Jan Brodka is an instrumentalist, folklorist, and propagator of the folk culture of the Żywiec Beskids. Born in 1945, he lives in Twardorzeczka (Lipowa Municipality, Silesian Voivodeship). In 2012, he received the Oskar Kolber Award.
He has invested all of his professional, artistic, educational, and organizational efforts into the Żywiec area. He first began working towards protecting and popularising local folk culture in 1966, when he took up the position of music instructor of the Żywiec regional group. The scope of his interests and creative projects soon started expanding to include his own musical activity (playing on various local instruments: trembit, bagpipes, heligonka); original research into a range of regional band performances; theoretical and practical musical tuition, involving forming new professional groups and expanding the competencies of young musical folklorists; and organizing and supporting major folk-related events (showcases, festivals and competitions) of local, national, and international reach.
Since 1967, he has been pursuing a number of his own artistic and educational initiatives, as well as leading several bands in the city of Żywiec and its surrounding area. Between 1967-77, he led the following groups: Famed, Sędzioły, Lipowinie, Gronie, and Beskidy. The project that stands out in his decades-long career is the Ziemia Żywiecka (The Żywiec Region) Folk Group for Dances and Songs. Brodka co-founded the band in 1971, and has acted as its artistic and managing director ever since, but more importantly, he has been researching and creating the musical basis for the group’s dance performances, which constitutes its core activity.
Under Brodka's direction, Ziemia Żywiecka has had many successes at regional and national contests, as well as at international folk festivals. In 1993, they received the Oskar Kolberg Award and has consistently maintained the highest level of artistry. The band later became affiliated with the Municipal Culture Centre in Żywiec, where Brodka works as the chief specialist in folk culture and crafts.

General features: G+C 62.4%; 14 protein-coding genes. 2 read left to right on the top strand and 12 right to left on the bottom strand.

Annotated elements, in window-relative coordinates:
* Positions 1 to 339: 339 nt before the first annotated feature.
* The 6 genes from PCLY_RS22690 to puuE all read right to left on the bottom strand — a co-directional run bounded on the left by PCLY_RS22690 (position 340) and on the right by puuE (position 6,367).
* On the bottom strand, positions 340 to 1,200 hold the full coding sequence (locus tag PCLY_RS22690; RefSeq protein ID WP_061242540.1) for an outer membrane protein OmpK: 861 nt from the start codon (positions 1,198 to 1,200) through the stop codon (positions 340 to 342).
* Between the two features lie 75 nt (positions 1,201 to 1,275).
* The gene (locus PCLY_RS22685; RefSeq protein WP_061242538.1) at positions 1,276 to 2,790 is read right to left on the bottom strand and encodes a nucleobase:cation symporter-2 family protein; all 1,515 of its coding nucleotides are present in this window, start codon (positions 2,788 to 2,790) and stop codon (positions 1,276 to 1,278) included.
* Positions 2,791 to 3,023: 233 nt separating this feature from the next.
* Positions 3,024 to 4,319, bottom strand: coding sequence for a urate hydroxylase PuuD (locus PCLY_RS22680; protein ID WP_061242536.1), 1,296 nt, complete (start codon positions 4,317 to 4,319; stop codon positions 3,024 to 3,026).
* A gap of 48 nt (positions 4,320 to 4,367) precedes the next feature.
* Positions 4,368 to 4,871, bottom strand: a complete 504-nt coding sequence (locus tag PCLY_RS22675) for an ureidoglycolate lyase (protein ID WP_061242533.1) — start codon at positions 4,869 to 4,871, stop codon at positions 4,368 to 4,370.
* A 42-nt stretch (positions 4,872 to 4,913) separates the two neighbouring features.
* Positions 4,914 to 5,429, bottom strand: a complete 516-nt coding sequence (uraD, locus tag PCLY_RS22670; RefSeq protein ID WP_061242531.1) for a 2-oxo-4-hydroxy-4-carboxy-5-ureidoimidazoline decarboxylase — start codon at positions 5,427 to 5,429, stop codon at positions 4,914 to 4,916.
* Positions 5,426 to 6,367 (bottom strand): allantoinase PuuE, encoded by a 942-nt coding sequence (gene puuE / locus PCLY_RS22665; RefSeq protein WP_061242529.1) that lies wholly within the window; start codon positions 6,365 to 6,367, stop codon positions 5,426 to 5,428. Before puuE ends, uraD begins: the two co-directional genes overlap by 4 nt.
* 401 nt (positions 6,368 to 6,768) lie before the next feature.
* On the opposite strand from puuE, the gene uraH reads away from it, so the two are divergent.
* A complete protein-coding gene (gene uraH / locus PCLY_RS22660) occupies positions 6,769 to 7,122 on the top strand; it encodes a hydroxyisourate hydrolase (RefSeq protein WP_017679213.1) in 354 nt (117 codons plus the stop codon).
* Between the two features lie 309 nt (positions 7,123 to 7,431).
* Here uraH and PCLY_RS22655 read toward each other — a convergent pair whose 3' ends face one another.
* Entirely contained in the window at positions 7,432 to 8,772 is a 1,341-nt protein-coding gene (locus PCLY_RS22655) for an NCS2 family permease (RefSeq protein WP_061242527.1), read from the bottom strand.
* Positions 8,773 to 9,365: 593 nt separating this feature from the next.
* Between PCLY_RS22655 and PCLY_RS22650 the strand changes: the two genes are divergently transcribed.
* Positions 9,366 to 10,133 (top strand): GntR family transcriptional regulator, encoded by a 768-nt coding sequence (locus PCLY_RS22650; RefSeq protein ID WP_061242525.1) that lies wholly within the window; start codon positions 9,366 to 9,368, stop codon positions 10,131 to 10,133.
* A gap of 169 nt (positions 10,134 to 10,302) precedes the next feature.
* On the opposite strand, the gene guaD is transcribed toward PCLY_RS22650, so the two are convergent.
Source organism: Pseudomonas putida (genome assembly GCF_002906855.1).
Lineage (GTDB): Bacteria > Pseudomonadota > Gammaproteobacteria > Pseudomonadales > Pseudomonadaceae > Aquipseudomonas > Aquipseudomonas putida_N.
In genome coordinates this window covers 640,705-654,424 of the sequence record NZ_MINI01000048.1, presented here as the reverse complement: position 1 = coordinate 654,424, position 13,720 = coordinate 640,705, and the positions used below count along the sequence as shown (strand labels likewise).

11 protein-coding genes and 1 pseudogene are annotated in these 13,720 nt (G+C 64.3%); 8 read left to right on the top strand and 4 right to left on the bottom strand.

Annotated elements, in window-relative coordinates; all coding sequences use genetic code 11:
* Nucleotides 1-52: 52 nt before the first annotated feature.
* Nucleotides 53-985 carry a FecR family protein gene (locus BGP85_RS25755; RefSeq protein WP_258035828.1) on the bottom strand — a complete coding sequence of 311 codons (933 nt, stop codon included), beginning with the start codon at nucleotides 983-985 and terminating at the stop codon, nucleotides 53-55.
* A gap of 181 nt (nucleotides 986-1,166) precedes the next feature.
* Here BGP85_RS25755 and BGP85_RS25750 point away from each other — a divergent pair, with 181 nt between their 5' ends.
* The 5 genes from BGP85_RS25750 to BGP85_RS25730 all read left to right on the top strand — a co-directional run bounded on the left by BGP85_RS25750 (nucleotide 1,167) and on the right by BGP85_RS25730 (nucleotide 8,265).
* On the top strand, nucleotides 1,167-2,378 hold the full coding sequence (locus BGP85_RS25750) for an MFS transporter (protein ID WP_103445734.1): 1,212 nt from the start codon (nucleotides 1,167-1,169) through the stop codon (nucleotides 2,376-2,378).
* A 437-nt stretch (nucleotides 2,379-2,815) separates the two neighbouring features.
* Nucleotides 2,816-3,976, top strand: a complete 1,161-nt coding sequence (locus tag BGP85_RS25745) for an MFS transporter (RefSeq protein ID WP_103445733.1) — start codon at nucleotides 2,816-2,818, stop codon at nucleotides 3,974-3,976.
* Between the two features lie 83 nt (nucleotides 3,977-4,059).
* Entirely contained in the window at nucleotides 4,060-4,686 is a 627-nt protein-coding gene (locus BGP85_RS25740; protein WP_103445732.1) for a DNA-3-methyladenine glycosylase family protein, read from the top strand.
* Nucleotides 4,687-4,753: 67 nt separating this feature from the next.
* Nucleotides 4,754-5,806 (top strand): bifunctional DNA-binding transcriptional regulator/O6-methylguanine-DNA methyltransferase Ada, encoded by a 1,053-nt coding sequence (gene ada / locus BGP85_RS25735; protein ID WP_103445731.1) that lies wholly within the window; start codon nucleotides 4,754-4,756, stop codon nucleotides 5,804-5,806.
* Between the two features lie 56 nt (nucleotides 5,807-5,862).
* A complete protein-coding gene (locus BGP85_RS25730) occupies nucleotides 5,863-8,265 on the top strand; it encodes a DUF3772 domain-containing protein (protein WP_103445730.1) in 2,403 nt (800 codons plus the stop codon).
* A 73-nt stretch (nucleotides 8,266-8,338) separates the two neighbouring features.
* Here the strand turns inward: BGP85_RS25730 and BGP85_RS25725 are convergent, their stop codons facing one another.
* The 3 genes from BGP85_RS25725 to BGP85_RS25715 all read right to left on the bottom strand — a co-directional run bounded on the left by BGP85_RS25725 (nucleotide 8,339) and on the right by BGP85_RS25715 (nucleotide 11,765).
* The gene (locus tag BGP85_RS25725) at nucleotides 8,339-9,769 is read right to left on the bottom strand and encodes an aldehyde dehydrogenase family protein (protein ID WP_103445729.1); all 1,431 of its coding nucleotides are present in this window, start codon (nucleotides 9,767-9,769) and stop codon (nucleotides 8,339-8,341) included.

He has educated several generations of dancers and aficionados of traditional culture, many of whom founded their own folk dance and vocal groups. He cooperates with young folklorists, offering them advice on research, help in perfecting musical and teaching abilities, and support with organising events. Since 1968, he has lectured at the Polish Community’s Folk Culture and Dance Academic Centre of the Maria Skłodowska-Curie University in Lublin, as well as at various seminars and training workshops, organized by such institutions as the Regional Culture Centre in Bielsko-Biała and the Municipal Culture Centre in Żywiec, and targeted at instructors, band leaders, and teachers. He is the author of such publications as Folklor Górali Żywieckich (The Folklore of the Żywiec Highlanders, co-edited by Maria Romowicz, 1978), Muzyka Ziemi Żywieckiej (Music of the Żywiec Region) (1998), and Grajom skrzypki, dudniom basy. Ludowe muzykowanie na Żywiecczyźnie dawniej i dziś (The Violin Plays, the Bass Rumbles: Folk Music in the Żywiec Region Then and Now, Karta Groni publishing, 2003). His creative output includes preparing folk programmes based on the arts of the city of Żywiec and of the local highlanders, performed by folk groups in Poland and Polish community groups in France, the UK, and the United States. He also composed (and performed) bugle-calls commencing the chief folk event in the Beskids (Beskid Culture Week).
In spite of his advanced age, Jan Brodka continues to be active as a coordinator of art projects, a jury member, and an advisor for various folk showcases, festivals and competitions in Poland and abroad, including Żywieckie Gody, Beskid Culture Week, International Instrumentalist Showcase, the Pastorałka Żywiecka International Showcase of Christmas Carols and Żywiec Pastorals, Folk Raconteur Competition, Polish-Slovakian Competition of Folk Bands, Vocal Groups, Vocalists, and Instrumentalists, and the Polish Highlanders’ Folklore Festival in Żywiec.
He has received numerous distinctions, medals, and awards, such as: the Honourable Cultural Activist distinction (1981), the Badge of Merit for the Bielsko-Biała Voivodeship (1986), a Diploma from the Minister of Culture for the Popularization of Folk Culture (1996), Award from the Bielsko-Biała Voivode for Popularization of Culture (1998), the Medal from the Commission of National Education for Special Merits for Education (2001), the Golden Cross of Merit (2004), Medal for the Merits for the City of Żywiec (2005), Award from the Marshal of the Silesian Voivodeship for popularization and protection of folk culture (2005), Golden Honorary Badge for merits for the Silesian Voivodeship (2006), the Merit to Polish Culture Badge (2007), Silver Gloria Artis Medal (2009), and the Władysław Orkan Award (2010).
Source: www.nagrodakolberg.pl, transl. Ania Micińska, November 2014